orderwas promptly executed by Battery L, First Missouri Light Artillery, supported by the Twentieth Wisconsin Volunteer Infantry, advancing across the creek. After playing the battery for about thirty minutes, doing good execution, I observed the enemy’s fire to slacken. I then ordered the Twentieth Regiment Wisconsin Volunteer Infantry to move cautiously forward. They advanced about 500 yards across an open field; here I ordered them to lie down under cover.
Receiving information that a heavy force of the enemy was threatening my left flank, I immediately changed front to the left. The Nineteenth Iowa and Ninety-fourth Illinois Infantry following up the movement, brought us en echelon, the Twentieth Regiment leading on the right. After the execution of this movement, I observed a battery of the enemy, supported by infantry, trying to get into position in my front. I immediately ordered the Twentieth Wisconsin to charge the battery, which was done in gallant style, Major [H. A.] Starr leading. After taking the battery, the regiment advanced under a heavy fire to the brow of the hill, where they met a heavy force of the enemy’s infantry, some four or five regiments, advancing, which poured a terrific fire into the Twentieth Regiment Wisconsin Infantry, and obliged them to fallback, which they did in good order, destroying what they could while falling back of the battery taken before. The Twentieth fell back in good style across an open field to a fence, where they reformed and remained until the firing ceased for the day.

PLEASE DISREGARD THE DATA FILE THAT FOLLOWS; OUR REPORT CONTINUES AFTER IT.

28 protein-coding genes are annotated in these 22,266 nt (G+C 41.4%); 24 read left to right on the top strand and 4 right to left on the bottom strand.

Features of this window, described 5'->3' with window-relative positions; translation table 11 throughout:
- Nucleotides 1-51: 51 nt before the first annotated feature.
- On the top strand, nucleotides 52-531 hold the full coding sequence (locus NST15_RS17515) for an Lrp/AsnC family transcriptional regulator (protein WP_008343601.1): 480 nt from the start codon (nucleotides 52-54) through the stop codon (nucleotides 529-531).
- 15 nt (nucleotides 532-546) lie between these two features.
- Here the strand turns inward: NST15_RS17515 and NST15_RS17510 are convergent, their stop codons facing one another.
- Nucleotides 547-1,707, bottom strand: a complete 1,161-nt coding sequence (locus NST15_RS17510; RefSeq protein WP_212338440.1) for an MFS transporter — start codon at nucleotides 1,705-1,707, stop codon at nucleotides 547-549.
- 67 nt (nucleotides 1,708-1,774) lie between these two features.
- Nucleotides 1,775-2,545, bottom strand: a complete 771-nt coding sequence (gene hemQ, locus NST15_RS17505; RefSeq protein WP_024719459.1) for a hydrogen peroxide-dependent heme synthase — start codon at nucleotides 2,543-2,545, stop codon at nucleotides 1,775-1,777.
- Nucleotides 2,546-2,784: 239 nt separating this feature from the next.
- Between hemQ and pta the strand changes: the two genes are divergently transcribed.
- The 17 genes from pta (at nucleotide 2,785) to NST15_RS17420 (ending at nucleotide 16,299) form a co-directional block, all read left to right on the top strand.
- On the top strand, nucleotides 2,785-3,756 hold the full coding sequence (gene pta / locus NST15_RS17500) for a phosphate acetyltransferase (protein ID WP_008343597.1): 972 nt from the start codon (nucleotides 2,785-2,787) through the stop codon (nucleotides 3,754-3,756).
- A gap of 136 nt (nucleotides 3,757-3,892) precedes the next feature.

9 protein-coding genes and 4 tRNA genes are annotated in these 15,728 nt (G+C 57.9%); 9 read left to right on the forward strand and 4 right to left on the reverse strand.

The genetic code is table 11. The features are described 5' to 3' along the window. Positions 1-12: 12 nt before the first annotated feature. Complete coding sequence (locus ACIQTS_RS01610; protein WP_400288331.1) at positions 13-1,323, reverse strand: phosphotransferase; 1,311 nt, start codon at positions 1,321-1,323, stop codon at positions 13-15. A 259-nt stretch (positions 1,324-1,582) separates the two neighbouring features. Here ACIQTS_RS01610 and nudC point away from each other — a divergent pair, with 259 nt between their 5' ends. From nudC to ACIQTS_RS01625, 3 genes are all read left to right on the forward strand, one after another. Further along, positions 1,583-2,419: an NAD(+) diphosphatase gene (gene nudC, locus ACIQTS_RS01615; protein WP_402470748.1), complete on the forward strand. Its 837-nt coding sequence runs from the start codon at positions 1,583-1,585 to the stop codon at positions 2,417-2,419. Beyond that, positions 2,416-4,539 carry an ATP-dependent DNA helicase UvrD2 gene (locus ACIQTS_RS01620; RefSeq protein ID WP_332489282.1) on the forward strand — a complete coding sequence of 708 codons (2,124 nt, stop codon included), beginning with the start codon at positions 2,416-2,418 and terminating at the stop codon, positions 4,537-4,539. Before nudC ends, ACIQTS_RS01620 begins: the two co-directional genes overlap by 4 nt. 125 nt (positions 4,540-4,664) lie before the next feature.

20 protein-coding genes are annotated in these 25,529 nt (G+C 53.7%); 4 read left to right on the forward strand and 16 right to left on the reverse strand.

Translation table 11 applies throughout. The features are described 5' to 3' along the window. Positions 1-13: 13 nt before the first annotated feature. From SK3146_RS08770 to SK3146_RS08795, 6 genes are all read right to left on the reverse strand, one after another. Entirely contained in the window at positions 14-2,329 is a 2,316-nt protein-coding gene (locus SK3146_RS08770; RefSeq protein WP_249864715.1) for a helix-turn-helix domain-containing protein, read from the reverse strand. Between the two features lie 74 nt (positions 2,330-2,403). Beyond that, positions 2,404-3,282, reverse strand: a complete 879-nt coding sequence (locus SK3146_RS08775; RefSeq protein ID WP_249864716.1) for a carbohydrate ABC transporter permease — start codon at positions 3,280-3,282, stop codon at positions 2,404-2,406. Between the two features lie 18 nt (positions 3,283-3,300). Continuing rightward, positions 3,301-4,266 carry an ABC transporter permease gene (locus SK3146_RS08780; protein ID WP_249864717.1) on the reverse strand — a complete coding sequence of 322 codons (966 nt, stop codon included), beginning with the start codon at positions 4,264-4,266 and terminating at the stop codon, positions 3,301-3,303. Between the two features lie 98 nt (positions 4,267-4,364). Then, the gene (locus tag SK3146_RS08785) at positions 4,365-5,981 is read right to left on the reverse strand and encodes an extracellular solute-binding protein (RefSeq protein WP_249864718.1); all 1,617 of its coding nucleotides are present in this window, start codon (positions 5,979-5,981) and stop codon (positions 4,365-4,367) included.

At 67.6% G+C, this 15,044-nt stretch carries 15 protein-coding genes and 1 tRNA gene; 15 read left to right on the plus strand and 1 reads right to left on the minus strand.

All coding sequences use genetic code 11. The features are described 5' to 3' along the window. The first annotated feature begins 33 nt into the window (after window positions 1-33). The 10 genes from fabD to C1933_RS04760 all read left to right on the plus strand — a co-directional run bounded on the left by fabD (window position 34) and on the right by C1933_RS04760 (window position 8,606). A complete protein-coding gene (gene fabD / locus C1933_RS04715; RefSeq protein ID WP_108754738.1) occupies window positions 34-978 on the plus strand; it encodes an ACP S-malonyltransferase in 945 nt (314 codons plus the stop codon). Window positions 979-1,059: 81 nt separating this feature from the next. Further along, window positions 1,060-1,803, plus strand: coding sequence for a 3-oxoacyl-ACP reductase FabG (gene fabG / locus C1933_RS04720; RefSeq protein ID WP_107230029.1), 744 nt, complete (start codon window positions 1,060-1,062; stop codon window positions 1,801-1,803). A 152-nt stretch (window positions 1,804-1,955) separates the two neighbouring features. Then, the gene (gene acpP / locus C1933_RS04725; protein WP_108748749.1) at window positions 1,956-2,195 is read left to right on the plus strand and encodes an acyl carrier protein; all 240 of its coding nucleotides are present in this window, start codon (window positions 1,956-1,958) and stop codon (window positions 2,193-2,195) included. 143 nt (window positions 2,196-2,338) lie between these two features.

Officers and men behaved nobly, and stood fire like veterans. I regret the loss of the Twentieth Wisconsin is heavy. As far as I have been able to ascertain, it amounts to 49 killed, 148 wounded, and 8 missing.
In conclusion, I cannot help but bring to your favorable notice the gallant behavior of Major Starr, in immediate command of the Twentieth Wisconsin, and also Adjutant [H. V.] Morris, of the Twentieth, for the cool and prompt manner in which they executed my orders. Captain Backof’s battery (L) behaved nobly, and did good execution, although exposed for a time to a heavy fire of the enemy’s infantry.
I have the honor to be, your obedient servant,
Lieut. Col. 20th Wisconsin Vols., Comdg. Portion of 1st Brigade.
Comdg. Second and Third Divisions, Army of the Frontier.
Revised casualty figures showed the 20th Wisconsin had 50 killed, 154 wounded, and 13 missing or captured in just 15 or 20 minutes of fighting. The unit’s 217 total casualties were the most by any Union regiment in the Battle of Prairie Grove.
“The Conquest of Arkansas” by Thomas L. Snead. In Battle and Leaders of the Civil War, Volume III, edited by Robert U. Johnson and Clarence C. Buel.
The Military History of Wisconsin in the War for the Union by E.B. Quiner
Official Records of the Union and Confederate Armies in the War of the Rebellion Series I, Volume XXII, Part 1.
Regimental Losses in the American Civil War, 1861-1865 by William F. Fox
Wilson’s Creek, Pea Ridge, and Prairie Grove: A Battlefield Guide, with a Section on Wire Road by Earl J. Hess, Richard Hatcher III, and William L. Shea.
Wisconsin in the War of the Rebellion, Volume 2 by William De Loss Love